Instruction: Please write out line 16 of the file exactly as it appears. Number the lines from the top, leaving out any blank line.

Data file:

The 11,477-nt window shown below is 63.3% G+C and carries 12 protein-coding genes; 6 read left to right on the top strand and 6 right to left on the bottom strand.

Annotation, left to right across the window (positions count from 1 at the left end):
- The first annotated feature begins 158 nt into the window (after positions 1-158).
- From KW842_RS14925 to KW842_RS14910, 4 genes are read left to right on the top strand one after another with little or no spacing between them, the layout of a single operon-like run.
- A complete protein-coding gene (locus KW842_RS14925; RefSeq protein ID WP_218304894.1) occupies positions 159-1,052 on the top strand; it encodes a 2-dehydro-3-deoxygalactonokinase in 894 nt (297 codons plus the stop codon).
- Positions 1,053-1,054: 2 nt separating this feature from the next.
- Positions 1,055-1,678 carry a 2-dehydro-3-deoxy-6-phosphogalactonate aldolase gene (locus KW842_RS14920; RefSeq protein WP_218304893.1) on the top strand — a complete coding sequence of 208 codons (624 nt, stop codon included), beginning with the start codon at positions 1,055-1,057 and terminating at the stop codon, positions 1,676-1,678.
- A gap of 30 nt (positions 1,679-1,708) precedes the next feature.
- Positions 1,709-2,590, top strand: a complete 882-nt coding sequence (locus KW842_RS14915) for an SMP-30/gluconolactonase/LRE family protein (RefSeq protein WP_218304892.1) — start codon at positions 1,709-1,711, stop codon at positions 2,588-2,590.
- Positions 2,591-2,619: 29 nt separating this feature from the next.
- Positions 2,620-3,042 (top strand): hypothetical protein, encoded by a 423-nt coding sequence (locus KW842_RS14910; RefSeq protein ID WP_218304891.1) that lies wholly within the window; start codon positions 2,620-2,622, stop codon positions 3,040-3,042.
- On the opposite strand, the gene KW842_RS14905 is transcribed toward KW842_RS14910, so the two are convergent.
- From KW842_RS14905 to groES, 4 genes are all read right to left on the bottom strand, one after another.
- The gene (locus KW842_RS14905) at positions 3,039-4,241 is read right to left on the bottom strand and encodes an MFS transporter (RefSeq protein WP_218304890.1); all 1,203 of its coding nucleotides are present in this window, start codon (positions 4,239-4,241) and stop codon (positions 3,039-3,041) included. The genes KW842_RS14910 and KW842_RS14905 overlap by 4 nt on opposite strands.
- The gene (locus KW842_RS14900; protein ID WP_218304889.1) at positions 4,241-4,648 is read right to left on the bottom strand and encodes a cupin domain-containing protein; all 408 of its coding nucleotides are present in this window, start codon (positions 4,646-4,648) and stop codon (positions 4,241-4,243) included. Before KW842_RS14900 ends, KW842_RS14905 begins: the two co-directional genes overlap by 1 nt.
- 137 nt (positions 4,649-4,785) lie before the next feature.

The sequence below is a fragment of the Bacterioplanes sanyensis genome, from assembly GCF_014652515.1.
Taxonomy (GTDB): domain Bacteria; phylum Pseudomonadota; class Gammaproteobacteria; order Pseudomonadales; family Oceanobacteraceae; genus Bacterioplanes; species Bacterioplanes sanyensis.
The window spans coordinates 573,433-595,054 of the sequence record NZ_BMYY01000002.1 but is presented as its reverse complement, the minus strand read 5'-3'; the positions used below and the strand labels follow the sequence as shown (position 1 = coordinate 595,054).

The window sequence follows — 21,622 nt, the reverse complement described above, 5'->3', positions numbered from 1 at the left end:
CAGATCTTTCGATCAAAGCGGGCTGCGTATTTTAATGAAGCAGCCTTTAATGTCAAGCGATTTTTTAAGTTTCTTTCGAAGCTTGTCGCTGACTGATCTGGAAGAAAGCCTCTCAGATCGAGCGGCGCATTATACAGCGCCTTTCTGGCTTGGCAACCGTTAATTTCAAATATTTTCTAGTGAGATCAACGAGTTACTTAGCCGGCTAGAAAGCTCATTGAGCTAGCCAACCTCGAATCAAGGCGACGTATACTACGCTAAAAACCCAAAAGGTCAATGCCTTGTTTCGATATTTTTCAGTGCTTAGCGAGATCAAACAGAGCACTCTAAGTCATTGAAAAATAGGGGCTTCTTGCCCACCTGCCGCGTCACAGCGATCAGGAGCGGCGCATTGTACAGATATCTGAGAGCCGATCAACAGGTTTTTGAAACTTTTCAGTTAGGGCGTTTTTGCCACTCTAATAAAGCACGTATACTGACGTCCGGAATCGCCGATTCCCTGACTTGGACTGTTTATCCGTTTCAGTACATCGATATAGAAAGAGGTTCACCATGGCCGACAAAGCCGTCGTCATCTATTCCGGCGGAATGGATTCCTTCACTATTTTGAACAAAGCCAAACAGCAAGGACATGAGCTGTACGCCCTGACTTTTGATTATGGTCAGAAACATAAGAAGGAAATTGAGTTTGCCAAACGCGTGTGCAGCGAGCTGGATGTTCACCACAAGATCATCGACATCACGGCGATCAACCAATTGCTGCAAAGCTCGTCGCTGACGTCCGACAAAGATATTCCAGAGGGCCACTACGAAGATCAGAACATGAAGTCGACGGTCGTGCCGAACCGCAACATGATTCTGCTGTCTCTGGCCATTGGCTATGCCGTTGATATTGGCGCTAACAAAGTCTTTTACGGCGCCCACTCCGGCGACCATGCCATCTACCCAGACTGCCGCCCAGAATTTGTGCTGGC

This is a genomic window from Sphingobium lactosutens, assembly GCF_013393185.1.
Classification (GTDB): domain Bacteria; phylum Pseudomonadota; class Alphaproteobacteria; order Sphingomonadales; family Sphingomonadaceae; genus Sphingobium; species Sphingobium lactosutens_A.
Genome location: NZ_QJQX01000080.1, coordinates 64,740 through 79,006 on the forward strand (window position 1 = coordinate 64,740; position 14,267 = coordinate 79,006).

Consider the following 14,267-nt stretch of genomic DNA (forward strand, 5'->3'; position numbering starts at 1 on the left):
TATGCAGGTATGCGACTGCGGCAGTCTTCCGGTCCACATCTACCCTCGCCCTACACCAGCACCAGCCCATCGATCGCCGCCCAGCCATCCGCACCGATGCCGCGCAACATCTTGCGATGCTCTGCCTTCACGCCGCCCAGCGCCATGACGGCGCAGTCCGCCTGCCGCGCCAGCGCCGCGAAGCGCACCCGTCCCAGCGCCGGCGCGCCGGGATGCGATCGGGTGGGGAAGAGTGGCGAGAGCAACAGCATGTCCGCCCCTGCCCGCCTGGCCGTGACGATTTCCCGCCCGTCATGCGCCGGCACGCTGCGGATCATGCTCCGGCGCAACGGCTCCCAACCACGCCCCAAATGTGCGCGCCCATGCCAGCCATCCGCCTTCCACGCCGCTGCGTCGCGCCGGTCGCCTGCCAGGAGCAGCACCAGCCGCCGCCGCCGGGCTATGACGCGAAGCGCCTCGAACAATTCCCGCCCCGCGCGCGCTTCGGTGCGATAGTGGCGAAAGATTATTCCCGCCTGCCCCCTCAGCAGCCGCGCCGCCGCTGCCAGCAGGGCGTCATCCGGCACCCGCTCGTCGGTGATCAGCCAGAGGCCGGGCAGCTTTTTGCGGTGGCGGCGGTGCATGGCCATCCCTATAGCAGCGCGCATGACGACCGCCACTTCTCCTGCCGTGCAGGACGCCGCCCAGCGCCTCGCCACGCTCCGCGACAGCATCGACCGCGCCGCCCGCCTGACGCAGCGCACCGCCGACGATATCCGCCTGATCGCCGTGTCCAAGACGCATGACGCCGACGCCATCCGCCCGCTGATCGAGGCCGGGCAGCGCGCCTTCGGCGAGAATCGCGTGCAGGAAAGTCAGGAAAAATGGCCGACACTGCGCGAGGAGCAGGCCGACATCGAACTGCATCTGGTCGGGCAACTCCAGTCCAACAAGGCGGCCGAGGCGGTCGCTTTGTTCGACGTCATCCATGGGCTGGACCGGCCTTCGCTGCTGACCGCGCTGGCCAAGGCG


- 137 nt (positions 4,649-4,785) lie before the next feature.